Audi’s new junior 4x4 has class, quality and real dynamic polish, but is a little short on space

What is it?

Audi’s brand new baby soft-roader, this is the new Q3. It’s on sale now, heading into production this autumn, scheduled for first UK deliveries in November, and available from a starting price of less than £25,000.

But most importantly, this new compact premium 4x4 is a real shot across the bows for British 4x4 specialist Land Rover, on the cusp of the launch of Gaydon’s own junior upmarket SUV, baby Range Rover the Evoque.

Why so? Because, while it hasn’t been lavished with the same hype as the Evoque, nor can it quite claim the same instant showroom appeal or aristocratic brand cache, the Q3 may very well be, for all the reasons you’re about to read, Audi’s best SUV yet.

What’s it like?

Compact. Measuring less than 4.4 metres from nose to tail, it’s almost 250mm shorter than a Q5; takes up even less room at the kerb than a Ford Kuga. So it’s no certainly people-carrier or load-lugging specialist. There are five doors and reasonably comfortable accommodation for four adults, provided the ones in the rear cabin aren’t particularly long of leg. But the boot’s no bigger than that of a very average Golf-sized estate car.

The Q3 does have other virtues typical of a larger 4x4, however. Its raised driving position makes for easy entry into the car and exit from it, as well as for a relaxing elevated view of the road ahead; for good visibility to the sides and out of the rear of the car for that matter, too. And that’s not to mention the Quattro four-wheel drive that all versions except the entry-level model get.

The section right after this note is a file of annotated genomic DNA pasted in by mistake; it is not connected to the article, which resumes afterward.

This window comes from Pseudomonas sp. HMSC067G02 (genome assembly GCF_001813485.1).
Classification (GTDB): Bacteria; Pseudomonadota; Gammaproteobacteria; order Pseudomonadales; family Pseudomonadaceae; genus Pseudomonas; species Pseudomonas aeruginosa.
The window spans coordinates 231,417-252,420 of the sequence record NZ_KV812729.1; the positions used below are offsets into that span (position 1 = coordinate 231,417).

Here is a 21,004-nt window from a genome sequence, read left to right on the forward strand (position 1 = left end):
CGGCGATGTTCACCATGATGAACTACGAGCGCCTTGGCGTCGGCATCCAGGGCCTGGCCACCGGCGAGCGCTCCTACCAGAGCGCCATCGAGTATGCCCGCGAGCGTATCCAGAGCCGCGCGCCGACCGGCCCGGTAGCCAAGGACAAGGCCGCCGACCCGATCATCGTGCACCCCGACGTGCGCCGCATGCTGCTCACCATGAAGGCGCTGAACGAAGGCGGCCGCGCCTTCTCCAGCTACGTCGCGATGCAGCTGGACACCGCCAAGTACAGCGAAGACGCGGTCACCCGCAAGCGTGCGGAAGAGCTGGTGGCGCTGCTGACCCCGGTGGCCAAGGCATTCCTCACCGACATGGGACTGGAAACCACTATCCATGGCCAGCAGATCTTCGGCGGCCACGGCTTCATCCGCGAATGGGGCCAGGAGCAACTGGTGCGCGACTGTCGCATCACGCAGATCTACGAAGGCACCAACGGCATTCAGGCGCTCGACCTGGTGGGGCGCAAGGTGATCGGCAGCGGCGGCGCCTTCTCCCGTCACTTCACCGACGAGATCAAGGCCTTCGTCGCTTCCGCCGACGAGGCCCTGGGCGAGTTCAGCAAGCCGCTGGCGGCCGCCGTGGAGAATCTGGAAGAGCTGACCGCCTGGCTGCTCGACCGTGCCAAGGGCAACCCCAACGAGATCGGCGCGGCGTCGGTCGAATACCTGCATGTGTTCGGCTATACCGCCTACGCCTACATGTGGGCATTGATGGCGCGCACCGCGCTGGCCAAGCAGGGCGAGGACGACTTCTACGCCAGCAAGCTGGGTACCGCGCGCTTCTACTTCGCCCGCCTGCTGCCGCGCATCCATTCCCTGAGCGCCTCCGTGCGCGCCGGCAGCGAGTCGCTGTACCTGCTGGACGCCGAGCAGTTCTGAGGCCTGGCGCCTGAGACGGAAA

Powering the Q3 is a choice of 2.0-litre turbocharged petrol and diesel engines, the most modest of which is a 138bhp TDi mated to a six-speed manual gearbox and front-wheel drive, which emits just 138g/km of CO2. We tested the slightly more expensive 175bhp 2.0-litre turbodiesel version, however; it comes with not only Quattro but also a seven-speed ‘Stronic’ twin clutch gearbox as standard, and is expected to account for 35 per cent of all Q3 sales in the UK.

And it’s good. This Q3 brings top-quality mechanical refinement, laudable build quality, rich and impressive cabin materials and proper premium brand desirability to the market for small 4x4s, in a way that the BMW X1 has singularly failed to do. It’s also cheap to own relative to its rivals, and perhaps most surprisingly, a great deal more pleasing to drive than you might expect.